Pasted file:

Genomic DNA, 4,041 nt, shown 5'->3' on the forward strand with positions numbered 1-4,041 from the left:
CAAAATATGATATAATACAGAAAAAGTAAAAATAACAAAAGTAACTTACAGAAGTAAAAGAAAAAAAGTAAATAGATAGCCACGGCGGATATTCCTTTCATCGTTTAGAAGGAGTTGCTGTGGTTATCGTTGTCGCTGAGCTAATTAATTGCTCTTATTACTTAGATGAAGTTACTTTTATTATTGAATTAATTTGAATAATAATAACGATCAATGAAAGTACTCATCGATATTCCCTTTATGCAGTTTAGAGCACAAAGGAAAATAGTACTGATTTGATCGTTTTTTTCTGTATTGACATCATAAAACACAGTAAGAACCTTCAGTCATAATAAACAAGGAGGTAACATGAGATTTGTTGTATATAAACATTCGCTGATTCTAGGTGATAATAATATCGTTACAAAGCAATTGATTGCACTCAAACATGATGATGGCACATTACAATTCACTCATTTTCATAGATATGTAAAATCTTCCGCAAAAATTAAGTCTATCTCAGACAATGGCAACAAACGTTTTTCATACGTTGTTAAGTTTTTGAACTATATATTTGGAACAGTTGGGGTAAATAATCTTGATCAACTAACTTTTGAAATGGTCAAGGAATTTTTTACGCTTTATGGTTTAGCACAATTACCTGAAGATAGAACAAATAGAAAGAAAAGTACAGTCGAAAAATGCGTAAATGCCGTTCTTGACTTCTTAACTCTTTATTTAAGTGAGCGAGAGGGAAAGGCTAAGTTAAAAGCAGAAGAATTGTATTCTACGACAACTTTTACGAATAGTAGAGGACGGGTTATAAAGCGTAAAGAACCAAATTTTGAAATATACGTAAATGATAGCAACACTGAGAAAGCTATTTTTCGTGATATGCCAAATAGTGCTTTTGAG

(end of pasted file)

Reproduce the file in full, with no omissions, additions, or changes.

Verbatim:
Genomic DNA, 4,041 nt, shown 5'->3' on the forward strand with positions numbered 1-4,041 from the left:
CAAAATATGATATAATACAGAAAAAGTAAAAATAACAAAAGTAACTTACAGAAGTAAAAGAAAAAAAGTAAATAGATAGCCACGGCGGATATTCCTTTCATCGTTTAGAAGGAGTTGCTGTGGTTATCGTTGTCGCTGAGCTAATTAATTGCTCTTATTACTTAGATGAAGTTACTTTTATTATTGAATTAATTTGAATAATAATAACGATCAATGAAAGTACTCATCGATATTCCCTTTATGCAGTTTAGAGCACAAAGGAAAATAGTACTGATTTGATCGTTTTTTTCTGTATTGACATCATAAAACACAGTAAGAACCTTCAGTCATAATAAACAAGGAGGTAACATGAGATTTGTTGTATATAAACATTCGCTGATTCTAGGTGATAATAATATCGTTACAAAGCAATTGATTGCACTCAAACATGATGATGGCACATTACAATTCACTCATTTTCATAGATATGTAAAATCTTCCGCAAAAATTAAGTCTATCTCAGACAATGGCAACAAACGTTTTTCATACGTTGTTAAGTTTTTGAACTATATATTTGGAACAGTTGGGGTAAATAATCTTGATCAACTAACTTTTGAAATGGTCAAGGAATTTTTTACGCTTTATGGTTTAGCACAATTACCTGAAGATAGAACAAATAGAAAGAAAAGTACAGTCGAAAAATGCGTAAATGCCGTTCTTGACTTCTTAACTCTTTATTTAAGTGAGCGAGAGGGAAAGGCTAAGTTAAAAGCAGAAGAATTGTATTCTACGACAACTTTTACGAATAGTAGAGGACGGGTTATAAAGCGTAAAGAACCAAATTTTGAAATATACGTAAATGATAGCAACACTGAGAAAGCTATTTTTCGTGATATGCCAAATAGTGCTTTTGAG